Updated on Jan. 17 with details about how to help
Shortly after Christmas three years ago, Filipina expat Mary (not her real name) was taken to jail by Qatar police after having a baby out of wedlock.
She then spent another two years in prison for unpaid debts. Now that she’s been released, the 35-year-old has spoken candidly to Doha News about her arrest and imprisonment, including why she refused to run and how keeping her child with her in jail helped make the whole ordeal more bearable.
It was late in the evening on Dec. 26, 2012 when Mary sat down in her comfortable private room at the Al Ahli Hospital in Doha to await the police.
Her son, a healthy boy lying in the cot next to her bed, had been born by emergency caesarian section at the hospital five days earlier. A generous health insurance plan from her employer – an international company with a base in Qatar – had covered the cost.
A single mother who had worked in human resources here, Mary had been unable to produce a marriage certificate – a standard requirement for registering all births in Qatar – when hospital staff had requested it.
By having sex outside of marriage in Qatar, Mary had been breaking the law, and she knew that producing a baby from the union had sealed her fate.
Mary’s friends had urged her to run, to leave the hospital before the police arrived, but she had decided to face the consequences of her actions.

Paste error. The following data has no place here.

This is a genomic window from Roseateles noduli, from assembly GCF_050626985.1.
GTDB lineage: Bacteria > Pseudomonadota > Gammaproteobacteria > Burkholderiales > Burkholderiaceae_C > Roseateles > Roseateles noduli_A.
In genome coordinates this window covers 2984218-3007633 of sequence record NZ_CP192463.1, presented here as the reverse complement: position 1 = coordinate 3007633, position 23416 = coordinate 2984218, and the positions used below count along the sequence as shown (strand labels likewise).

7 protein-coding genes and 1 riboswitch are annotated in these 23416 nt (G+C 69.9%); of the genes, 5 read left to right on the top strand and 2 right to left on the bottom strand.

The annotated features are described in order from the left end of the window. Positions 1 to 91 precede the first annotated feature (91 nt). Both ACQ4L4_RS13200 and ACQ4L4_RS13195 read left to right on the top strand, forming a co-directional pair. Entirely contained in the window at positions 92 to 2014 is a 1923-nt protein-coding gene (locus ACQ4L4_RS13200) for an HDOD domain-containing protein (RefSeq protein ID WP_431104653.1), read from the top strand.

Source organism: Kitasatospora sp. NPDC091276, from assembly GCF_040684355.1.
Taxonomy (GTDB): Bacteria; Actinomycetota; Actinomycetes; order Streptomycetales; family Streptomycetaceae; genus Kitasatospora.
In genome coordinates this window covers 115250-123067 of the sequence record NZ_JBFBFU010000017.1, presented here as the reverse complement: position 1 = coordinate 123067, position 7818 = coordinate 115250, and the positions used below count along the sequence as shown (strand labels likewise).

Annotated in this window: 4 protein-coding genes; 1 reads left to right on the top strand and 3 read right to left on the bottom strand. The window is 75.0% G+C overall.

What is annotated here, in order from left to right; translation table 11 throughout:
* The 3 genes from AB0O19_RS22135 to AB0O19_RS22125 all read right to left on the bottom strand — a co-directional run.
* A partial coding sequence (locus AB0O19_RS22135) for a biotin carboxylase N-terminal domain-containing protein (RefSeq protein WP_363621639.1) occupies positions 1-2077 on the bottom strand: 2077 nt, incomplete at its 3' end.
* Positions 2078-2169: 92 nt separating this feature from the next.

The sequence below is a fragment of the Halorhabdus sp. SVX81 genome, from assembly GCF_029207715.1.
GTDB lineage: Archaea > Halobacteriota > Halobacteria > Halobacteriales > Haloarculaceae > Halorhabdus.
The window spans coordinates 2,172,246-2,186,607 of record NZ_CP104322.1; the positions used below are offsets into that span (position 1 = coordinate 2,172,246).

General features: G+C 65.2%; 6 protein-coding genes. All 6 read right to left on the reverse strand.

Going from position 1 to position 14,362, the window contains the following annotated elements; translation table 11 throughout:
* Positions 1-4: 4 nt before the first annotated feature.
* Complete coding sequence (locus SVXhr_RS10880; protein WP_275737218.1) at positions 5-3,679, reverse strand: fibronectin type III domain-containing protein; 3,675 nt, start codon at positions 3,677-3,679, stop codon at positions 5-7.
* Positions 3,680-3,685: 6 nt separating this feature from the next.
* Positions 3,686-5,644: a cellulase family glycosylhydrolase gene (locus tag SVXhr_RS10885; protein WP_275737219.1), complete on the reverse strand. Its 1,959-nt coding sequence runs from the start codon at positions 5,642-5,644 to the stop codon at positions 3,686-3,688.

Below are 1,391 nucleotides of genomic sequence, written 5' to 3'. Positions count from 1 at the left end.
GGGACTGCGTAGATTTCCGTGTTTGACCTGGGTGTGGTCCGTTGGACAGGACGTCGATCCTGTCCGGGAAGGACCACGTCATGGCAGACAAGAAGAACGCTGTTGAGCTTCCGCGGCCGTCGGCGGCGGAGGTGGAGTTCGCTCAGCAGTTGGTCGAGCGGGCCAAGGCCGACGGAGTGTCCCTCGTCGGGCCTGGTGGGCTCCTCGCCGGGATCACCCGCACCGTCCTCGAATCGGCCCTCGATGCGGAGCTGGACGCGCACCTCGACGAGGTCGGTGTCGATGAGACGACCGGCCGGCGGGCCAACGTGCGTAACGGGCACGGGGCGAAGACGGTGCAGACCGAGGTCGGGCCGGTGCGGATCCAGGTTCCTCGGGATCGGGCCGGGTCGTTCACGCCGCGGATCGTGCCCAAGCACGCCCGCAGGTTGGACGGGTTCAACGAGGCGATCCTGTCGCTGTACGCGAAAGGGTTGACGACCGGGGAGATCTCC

Hospital staff knew that the law required that they should call the police, but they gave Mary one last chance, and suggested she call her embassy instead.
However, Philippines embassy staff were still on Christmas break, and no one came to help Mary and her baby.
As a result, she had been told that the police would come to collect her and her son that evening.
In an email to Doha News’ Victoria Scott just before the birth asking for information about her legal situation, Mary explained that fear of being separated from her baby was her primary concern:
“All I want is for my baby to be safe and not be taken away from me. Please let me know if you know of anything about cases same as mine. I just want to know what to do and where to go to protect my baby.”
Eventually, Mary told Doha News that wide-ranging inquiries she had made before the birth reassured her that her baby would not be taken from her.
She had also discovered that they would both spend up to a year in jail together, serving time for her crime.
“I knew I was going to be arrested, because you know, there was no other way.
So I told my friends (who suggested she run away) no, I know the consequences of running away from things, and then maybe forging something (a birth document). I told them no, I just want to stay and wait for the police.”